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Bridging the Gap: Why Trump Should Meet With Green Energy CEO Elon Musk for Huge Job Creation

Donald Trump knows perfectly well why his coastal golf course in County Clare, Ireland, is under siege by rising sea levels.

Donald Trump knows perfectly well why his coastal golf course in County Clare, Ireland, is under siege by rising sea levels. Perhaps “walls” were on his mind when he spoke about the border of Mexico because he was forced to build a protective wall around his Ireland golf resort before it slowly slips out to sea, golf balls and millions of dollars with it. In the end, no wall will save it from catastrophic weather disasters that are the consequential effects of climate disruption. To summarize Dahr Jamail’s warnings: Humans are releasing carbon into the atmosphere 10-times faster than during the hottest mass extinction period in the past 66 million years, and it is the closest precedent for today’s greenhouse warming.

Given Trump’s comprehension of the world’s stock of manageable assets in the private sector, he should know that global warming is creating a devastating ripple-effect in the markets of agriculture, construction, resorts, tourism and transportation, as he, himself, is experiencing firsthand by trying to protect his resorts from rising sea levels. Losses from climate change do not merely represent market volatility, but permanent damage to global assets. Furthermore, the fossil fuel industry is losing billions of dollars from extreme weather disasters. With the advent of super hurricanes, and excessive flooding, oil drilling is an expensive and extremely volatile business that is financially risky for most investors. A disturbing report released by the Economist Intelligence Unit (EIU), sets out in the starkest terms how much inaction on climate change is likely to cost the world economy. As reported in Reuters:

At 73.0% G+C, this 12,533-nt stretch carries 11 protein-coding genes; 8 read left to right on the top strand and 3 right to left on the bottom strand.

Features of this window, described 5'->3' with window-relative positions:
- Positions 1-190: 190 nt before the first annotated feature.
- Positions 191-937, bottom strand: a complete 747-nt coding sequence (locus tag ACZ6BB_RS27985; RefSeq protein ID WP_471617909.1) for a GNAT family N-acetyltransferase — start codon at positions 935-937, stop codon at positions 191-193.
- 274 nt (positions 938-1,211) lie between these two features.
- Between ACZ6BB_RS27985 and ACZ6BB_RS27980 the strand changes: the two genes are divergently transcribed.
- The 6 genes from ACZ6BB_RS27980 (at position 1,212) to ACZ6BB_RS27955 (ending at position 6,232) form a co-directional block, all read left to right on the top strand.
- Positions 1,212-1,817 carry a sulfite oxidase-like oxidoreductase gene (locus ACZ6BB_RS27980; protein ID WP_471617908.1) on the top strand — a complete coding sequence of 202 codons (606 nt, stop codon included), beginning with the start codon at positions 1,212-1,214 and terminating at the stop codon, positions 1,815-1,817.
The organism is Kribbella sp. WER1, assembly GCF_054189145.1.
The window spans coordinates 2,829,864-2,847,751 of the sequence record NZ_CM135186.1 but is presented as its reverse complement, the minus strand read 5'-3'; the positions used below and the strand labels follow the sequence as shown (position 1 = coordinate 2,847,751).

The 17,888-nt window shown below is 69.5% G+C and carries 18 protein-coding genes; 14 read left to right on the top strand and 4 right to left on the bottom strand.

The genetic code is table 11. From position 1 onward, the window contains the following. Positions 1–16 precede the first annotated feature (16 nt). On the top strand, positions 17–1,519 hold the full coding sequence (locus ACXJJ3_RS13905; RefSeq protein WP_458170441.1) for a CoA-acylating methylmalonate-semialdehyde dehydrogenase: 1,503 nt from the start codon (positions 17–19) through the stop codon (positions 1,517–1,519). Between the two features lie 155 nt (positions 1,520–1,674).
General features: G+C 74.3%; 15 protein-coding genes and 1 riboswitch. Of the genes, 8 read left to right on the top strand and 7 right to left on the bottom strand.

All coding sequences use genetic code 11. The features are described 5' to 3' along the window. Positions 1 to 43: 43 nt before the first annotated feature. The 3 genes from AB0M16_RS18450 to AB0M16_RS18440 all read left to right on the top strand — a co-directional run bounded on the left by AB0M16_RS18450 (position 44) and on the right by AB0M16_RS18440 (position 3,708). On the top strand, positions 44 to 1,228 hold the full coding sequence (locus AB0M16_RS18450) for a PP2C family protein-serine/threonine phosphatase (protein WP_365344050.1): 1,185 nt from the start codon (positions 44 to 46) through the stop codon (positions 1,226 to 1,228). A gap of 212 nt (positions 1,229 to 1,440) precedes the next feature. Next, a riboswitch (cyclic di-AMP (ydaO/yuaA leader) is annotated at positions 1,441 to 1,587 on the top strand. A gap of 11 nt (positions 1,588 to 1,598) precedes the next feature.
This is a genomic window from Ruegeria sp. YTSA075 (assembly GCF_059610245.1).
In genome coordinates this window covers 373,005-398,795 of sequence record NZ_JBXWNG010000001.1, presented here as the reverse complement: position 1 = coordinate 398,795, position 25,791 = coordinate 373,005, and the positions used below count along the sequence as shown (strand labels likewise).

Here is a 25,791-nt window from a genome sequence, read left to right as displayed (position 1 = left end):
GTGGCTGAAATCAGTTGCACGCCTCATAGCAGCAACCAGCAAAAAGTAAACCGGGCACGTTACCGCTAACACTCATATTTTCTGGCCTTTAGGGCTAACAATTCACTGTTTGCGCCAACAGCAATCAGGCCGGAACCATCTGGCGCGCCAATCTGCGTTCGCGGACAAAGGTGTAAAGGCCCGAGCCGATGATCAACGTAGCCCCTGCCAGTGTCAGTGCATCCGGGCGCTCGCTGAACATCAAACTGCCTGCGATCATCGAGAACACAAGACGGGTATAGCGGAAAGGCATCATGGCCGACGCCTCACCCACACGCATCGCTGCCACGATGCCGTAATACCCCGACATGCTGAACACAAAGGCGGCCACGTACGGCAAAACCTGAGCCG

Trillions of dollars of non-bank financial assets around the world are vulnerable to the effects of global warming, according to a study that says tougher action to curb greenhouse gas emissions makes sense for investors. Rising temperatures and the dislocation caused by related droughts, floods and heat-waves will slow global economic growth and damage the performance of stocks and bonds, according to the report, led by the London School of Economics. “It makes financial sense to a risk-neutral investor to cut emissions, and even more so to the risk-averse,” lead author Professor Simon Dietz, an environmental economist, told Reuters.

This is how congressional Democrats should frame the arguments if they want to bridge the gap with Donald Trump by discussing climate change as a “financial disaster” and job-killer for businesses. If his decisions are, to rephrase Trump’s The Art of the Deal, “starting points for negotiation,” then providing proof of the enormous financial losses from climate change catastrophes should serve as a persuasive incentive for Trump to reach out to CEOs of renewable energy providers.